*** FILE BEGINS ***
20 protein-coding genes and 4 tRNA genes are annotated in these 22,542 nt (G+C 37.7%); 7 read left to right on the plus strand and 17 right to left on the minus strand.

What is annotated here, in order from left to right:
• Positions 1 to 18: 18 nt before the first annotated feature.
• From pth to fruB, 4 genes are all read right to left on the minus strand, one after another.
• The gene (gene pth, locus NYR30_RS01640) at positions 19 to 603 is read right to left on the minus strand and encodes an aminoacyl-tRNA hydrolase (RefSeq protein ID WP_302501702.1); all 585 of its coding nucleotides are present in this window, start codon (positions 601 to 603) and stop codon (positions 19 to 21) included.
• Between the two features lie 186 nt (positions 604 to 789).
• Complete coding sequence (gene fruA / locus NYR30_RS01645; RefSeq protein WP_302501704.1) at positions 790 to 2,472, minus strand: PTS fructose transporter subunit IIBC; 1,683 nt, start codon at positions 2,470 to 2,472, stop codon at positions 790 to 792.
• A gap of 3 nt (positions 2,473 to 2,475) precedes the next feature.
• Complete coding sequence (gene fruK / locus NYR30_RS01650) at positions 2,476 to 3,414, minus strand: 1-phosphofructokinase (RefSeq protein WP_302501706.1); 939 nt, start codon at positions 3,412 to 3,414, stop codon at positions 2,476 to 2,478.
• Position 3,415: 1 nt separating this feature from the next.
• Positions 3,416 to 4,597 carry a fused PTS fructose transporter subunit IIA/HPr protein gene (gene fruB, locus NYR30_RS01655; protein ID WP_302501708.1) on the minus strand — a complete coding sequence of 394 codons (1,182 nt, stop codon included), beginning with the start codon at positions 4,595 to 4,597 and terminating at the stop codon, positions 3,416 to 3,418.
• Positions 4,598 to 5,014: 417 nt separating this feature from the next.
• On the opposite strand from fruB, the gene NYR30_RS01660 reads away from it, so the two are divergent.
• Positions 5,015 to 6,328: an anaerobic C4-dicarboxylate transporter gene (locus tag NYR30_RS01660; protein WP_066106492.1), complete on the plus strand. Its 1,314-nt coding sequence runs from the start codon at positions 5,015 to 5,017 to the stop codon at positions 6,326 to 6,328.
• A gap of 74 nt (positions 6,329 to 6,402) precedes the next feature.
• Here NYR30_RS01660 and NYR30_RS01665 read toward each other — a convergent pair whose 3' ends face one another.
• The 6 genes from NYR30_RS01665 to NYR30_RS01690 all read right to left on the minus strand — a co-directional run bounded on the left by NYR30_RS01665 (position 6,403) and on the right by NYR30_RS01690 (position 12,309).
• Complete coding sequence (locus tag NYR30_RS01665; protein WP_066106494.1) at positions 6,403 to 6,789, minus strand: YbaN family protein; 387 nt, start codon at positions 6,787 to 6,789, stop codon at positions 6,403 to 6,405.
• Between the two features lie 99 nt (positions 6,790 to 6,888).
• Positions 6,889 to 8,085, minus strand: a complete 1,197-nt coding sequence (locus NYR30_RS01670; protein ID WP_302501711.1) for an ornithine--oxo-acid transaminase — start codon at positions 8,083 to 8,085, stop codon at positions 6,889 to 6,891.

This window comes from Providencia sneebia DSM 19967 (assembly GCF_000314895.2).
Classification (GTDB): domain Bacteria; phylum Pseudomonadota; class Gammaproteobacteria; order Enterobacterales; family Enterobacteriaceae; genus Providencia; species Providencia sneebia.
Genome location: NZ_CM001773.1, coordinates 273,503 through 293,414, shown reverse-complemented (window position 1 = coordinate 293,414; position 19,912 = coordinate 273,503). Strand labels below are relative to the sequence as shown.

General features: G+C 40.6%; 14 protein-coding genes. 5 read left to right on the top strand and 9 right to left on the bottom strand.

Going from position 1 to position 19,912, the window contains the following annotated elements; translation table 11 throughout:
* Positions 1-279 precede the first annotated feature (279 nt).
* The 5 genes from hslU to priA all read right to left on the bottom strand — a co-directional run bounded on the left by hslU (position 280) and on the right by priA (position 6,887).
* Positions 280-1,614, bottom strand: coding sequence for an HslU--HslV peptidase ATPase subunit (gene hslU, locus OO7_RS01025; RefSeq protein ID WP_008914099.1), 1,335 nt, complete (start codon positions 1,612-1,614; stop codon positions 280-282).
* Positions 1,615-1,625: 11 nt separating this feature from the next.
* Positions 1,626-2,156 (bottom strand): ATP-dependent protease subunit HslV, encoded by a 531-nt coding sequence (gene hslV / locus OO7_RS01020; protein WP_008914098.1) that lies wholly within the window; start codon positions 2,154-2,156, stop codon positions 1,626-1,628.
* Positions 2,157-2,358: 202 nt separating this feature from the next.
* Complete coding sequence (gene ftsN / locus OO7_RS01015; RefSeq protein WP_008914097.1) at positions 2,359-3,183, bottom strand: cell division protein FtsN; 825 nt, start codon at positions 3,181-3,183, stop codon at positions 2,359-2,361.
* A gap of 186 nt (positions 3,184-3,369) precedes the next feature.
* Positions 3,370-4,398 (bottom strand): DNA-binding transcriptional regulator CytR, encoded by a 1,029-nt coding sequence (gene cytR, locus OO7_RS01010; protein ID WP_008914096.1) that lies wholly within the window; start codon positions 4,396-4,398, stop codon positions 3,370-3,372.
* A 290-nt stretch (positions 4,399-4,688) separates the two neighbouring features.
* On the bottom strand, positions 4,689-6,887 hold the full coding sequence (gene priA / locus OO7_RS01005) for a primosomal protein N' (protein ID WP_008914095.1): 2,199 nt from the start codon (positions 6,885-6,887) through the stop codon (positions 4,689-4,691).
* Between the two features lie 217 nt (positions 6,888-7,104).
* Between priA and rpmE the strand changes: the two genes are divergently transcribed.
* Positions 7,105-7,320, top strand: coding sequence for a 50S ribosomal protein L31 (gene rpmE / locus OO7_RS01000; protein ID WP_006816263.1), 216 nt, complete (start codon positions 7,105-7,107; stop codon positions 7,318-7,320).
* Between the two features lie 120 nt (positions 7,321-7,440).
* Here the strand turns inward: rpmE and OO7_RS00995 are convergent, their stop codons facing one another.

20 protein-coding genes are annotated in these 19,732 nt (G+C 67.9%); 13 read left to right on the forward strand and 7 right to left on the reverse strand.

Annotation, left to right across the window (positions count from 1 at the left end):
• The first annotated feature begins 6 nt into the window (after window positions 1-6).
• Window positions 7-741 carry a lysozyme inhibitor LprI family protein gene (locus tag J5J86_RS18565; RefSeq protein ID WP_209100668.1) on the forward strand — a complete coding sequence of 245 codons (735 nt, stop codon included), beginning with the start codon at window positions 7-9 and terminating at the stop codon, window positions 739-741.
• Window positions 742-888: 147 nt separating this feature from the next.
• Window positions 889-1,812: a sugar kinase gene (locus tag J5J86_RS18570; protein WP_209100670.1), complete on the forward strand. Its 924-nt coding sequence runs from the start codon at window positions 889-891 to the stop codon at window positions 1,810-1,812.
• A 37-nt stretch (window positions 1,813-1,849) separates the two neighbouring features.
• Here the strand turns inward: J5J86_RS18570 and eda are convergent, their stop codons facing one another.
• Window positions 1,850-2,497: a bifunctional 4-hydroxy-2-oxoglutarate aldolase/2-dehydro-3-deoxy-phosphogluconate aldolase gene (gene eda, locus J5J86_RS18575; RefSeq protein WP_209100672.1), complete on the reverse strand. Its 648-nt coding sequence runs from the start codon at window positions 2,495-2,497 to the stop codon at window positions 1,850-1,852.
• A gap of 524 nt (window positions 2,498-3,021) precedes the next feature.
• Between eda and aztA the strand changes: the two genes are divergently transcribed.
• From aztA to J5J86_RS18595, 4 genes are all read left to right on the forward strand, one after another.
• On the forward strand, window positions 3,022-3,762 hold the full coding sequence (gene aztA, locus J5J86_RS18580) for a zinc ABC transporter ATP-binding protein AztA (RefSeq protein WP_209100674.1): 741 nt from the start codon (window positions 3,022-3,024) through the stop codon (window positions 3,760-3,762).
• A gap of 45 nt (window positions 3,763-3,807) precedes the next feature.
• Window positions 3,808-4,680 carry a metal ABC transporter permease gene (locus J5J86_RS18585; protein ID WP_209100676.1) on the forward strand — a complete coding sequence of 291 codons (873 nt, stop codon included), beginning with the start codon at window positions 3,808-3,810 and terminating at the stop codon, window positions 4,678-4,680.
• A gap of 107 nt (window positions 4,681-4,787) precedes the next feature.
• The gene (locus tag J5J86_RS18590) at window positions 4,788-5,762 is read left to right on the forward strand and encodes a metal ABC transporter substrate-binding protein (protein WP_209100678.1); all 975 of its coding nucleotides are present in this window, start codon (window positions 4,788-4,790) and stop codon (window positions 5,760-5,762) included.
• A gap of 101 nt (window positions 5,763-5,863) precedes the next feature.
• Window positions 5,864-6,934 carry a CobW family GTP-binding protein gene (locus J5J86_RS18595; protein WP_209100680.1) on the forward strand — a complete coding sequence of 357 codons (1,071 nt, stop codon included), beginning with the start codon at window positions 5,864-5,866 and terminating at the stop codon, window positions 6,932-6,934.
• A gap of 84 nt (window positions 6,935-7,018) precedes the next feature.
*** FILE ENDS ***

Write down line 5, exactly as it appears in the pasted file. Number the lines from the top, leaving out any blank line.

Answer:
• The gene (gene pth, locus NYR30_RS01640) at positions 19 to 603 is read right to left on the minus strand and encodes an aminoacyl-tRNA hydrolase (RefSeq protein ID WP_302501702.1); all 585 of its coding nucleotides are present in this window, start codon (positions 601 to 603) and stop codon (positions 19 to 21) included.